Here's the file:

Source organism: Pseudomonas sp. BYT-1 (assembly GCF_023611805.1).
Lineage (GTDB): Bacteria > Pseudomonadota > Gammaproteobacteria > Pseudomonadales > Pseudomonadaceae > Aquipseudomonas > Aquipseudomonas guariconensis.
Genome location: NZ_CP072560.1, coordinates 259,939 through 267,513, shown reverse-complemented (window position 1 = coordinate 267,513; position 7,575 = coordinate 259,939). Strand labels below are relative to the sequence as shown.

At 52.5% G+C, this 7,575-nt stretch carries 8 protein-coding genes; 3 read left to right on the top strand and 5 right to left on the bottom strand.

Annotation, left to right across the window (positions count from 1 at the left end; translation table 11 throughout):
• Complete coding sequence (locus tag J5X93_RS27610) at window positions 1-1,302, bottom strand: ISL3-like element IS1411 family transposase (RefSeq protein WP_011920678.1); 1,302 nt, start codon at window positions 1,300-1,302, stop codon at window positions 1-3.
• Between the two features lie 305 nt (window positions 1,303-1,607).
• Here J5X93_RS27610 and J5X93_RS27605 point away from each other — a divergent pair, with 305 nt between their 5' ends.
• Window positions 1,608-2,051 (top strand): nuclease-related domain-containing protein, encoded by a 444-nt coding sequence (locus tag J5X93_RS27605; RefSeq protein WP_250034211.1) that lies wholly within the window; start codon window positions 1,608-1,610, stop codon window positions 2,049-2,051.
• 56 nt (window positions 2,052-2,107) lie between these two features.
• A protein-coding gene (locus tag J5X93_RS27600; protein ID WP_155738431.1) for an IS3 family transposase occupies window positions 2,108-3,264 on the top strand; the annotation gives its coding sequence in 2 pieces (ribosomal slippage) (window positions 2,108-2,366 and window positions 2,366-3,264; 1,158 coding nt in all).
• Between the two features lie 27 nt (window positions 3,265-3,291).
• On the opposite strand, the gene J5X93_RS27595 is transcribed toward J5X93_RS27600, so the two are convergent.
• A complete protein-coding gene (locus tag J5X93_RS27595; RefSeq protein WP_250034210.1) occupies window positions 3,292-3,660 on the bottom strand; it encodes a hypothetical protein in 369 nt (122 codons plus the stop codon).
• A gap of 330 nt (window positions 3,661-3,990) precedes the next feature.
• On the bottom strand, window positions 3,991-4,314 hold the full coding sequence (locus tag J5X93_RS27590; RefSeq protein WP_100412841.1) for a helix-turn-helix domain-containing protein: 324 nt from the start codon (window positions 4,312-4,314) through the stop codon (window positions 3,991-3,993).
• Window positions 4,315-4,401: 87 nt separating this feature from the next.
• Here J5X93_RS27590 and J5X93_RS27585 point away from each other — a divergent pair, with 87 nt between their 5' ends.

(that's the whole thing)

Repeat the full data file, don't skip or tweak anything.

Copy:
Source organism: Pseudomonas sp. BYT-1 (assembly GCF_023611805.1).
Lineage (GTDB): Bacteria > Pseudomonadota > Gammaproteobacteria > Pseudomonadales > Pseudomonadaceae > Aquipseudomonas > Aquipseudomonas guariconensis.
Genome location: NZ_CP072560.1, coordinates 259,939 through 267,513, shown reverse-complemented (window position 1 = coordinate 267,513; position 7,575 = coordinate 259,939). Strand labels below are relative to the sequence as shown.

At 52.5% G+C, this 7,575-nt stretch carries 8 protein-coding genes; 3 read left to right on the top strand and 5 right to left on the bottom strand.

Annotation, left to right across the window (positions count from 1 at the left end; translation table 11 throughout):
• Complete coding sequence (locus tag J5X93_RS27610) at window positions 1-1,302, bottom strand: ISL3-like element IS1411 family transposase (RefSeq protein WP_011920678.1); 1,302 nt, start codon at window positions 1,300-1,302, stop codon at window positions 1-3.
• Between the two features lie 305 nt (window positions 1,303-1,607).
• Here J5X93_RS27610 and J5X93_RS27605 point away from each other — a divergent pair, with 305 nt between their 5' ends.
• Window positions 1,608-2,051 (top strand): nuclease-related domain-containing protein, encoded by a 444-nt coding sequence (locus tag J5X93_RS27605; RefSeq protein WP_250034211.1) that lies wholly within the window; start codon window positions 1,608-1,610, stop codon window positions 2,049-2,051.
• 56 nt (window positions 2,052-2,107) lie between these two features.
• A protein-coding gene (locus tag J5X93_RS27600; protein ID WP_155738431.1) for an IS3 family transposase occupies window positions 2,108-3,264 on the top strand; the annotation gives its coding sequence in 2 pieces (ribosomal slippage) (window positions 2,108-2,366 and window positions 2,366-3,264; 1,158 coding nt in all).
• Between the two features lie 27 nt (window positions 3,265-3,291).
• On the opposite strand, the gene J5X93_RS27595 is transcribed toward J5X93_RS27600, so the two are convergent.
• A complete protein-coding gene (locus tag J5X93_RS27595; RefSeq protein WP_250034210.1) occupies window positions 3,292-3,660 on the bottom strand; it encodes a hypothetical protein in 369 nt (122 codons plus the stop codon).
• A gap of 330 nt (window positions 3,661-3,990) precedes the next feature.
• On the bottom strand, window positions 3,991-4,314 hold the full coding sequence (locus tag J5X93_RS27590; RefSeq protein WP_100412841.1) for a helix-turn-helix domain-containing protein: 324 nt from the start codon (window positions 4,312-4,314) through the stop codon (window positions 3,991-3,993).
• Window positions 4,315-4,401: 87 nt separating this feature from the next.
• Here J5X93_RS27590 and J5X93_RS27585 point away from each other — a divergent pair, with 87 nt between their 5' ends.